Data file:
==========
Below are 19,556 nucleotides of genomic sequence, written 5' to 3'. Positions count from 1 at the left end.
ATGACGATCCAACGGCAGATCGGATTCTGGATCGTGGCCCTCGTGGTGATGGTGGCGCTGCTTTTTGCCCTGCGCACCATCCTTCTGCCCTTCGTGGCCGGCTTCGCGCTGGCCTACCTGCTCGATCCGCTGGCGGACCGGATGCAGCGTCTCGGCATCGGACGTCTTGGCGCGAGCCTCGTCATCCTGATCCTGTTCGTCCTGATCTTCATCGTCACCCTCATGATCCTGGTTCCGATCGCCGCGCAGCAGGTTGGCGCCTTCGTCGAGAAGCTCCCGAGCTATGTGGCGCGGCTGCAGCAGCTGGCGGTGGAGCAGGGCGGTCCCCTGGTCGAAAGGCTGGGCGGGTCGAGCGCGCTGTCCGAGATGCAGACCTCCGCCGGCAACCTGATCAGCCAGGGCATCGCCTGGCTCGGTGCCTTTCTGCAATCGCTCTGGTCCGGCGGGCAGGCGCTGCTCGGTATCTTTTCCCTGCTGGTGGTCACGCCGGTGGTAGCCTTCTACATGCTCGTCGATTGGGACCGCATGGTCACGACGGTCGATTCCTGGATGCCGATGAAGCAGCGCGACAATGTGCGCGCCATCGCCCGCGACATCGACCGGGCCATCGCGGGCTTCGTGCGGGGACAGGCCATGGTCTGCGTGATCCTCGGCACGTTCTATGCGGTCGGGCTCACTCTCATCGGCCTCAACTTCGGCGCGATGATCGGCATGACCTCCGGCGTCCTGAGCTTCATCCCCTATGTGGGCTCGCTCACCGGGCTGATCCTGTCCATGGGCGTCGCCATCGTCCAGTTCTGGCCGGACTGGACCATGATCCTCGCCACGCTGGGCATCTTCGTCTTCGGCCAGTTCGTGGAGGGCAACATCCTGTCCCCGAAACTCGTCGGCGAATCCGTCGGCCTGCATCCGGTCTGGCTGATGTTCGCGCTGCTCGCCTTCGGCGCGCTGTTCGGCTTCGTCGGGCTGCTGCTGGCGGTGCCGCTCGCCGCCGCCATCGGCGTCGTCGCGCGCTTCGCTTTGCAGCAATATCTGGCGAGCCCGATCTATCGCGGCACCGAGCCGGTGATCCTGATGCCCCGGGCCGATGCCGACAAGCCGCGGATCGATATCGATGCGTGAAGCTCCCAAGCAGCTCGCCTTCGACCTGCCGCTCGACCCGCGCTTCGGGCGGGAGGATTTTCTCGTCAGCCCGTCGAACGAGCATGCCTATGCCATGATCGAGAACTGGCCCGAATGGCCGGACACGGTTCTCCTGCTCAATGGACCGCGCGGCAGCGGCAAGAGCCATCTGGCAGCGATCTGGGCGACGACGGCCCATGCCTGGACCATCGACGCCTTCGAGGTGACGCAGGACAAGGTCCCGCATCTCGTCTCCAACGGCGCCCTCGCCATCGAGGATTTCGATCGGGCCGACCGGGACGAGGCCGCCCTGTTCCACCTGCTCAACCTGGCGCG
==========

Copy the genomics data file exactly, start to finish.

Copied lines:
Below are 19,556 nucleotides of genomic sequence, written 5' to 3'. Positions count from 1 at the left end.
ATGACGATCCAACGGCAGATCGGATTCTGGATCGTGGCCCTCGTGGTGATGGTGGCGCTGCTTTTTGCCCTGCGCACCATCCTTCTGCCCTTCGTGGCCGGCTTCGCGCTGGCCTACCTGCTCGATCCGCTGGCGGACCGGATGCAGCGTCTCGGCATCGGACGTCTTGGCGCGAGCCTCGTCATCCTGATCCTGTTCGTCCTGATCTTCATCGTCACCCTCATGATCCTGGTTCCGATCGCCGCGCAGCAGGTTGGCGCCTTCGTCGAGAAGCTCCCGAGCTATGTGGCGCGGCTGCAGCAGCTGGCGGTGGAGCAGGGCGGTCCCCTGGTCGAAAGGCTGGGCGGGTCGAGCGCGCTGTCCGAGATGCAGACCTCCGCCGGCAACCTGATCAGCCAGGGCATCGCCTGGCTCGGTGCCTTTCTGCAATCGCTCTGGTCCGGCGGGCAGGCGCTGCTCGGTATCTTTTCCCTGCTGGTGGTCACGCCGGTGGTAGCCTTCTACATGCTCGTCGATTGGGACCGCATGGTCACGACGGTCGATTCCTGGATGCCGATGAAGCAGCGCGACAATGTGCGCGCCATCGCCCGCGACATCGACCGGGCCATCGCGGGCTTCGTGCGGGGACAGGCCATGGTCTGCGTGATCCTCGGCACGTTCTATGCGGTCGGGCTCACTCTCATCGGCCTCAACTTCGGCGCGATGATCGGCATGACCTCCGGCGTCCTGAGCTTCATCCCCTATGTGGGCTCGCTCACCGGGCTGATCCTGTCCATGGGCGTCGCCATCGTCCAGTTCTGGCCGGACTGGACCATGATCCTCGCCACGCTGGGCATCTTCGTCTTCGGCCAGTTCGTGGAGGGCAACATCCTGTCCCCGAAACTCGTCGGCGAATCCGTCGGCCTGCATCCGGTCTGGCTGATGTTCGCGCTGCTCGCCTTCGGCGCGCTGTTCGGCTTCGTCGGGCTGCTGCTGGCGGTGCCGCTCGCCGCCGCCATCGGCGTCGTCGCGCGCTTCGCTTTGCAGCAATATCTGGCGAGCCCGATCTATCGCGGCACCGAGCCGGTGATCCTGATGCCCCGGGCCGATGCCGACAAGCCGCGGATCGATATCGATGCGTGAAGCTCCCAAGCAGCTCGCCTTCGACCTGCCGCTCGACCCGCGCTTCGGGCGGGAGGATTTTCTCGTCAGCCCGTCGAACGAGCATGCCTATGCCATGATCGAGAACTGGCCCGAATGGCCGGACACGGTTCTCCTGCTCAATGGACCGCGCGGCAGCGGCAAGAGCCATCTGGCAGCGATCTGGGCGACGACGGCCCATGCCTGGACCATCGACGCCTTCGAGGTGACGCAGGACAAGGTCCCGCATCTCGTCTCCAACGGCGCCCTCGCCATCGAGGATTTCGATCGGGCCGACCGGGACGAGGCCGCCCTGTTCCACCTGCTCAACCTGGCGCG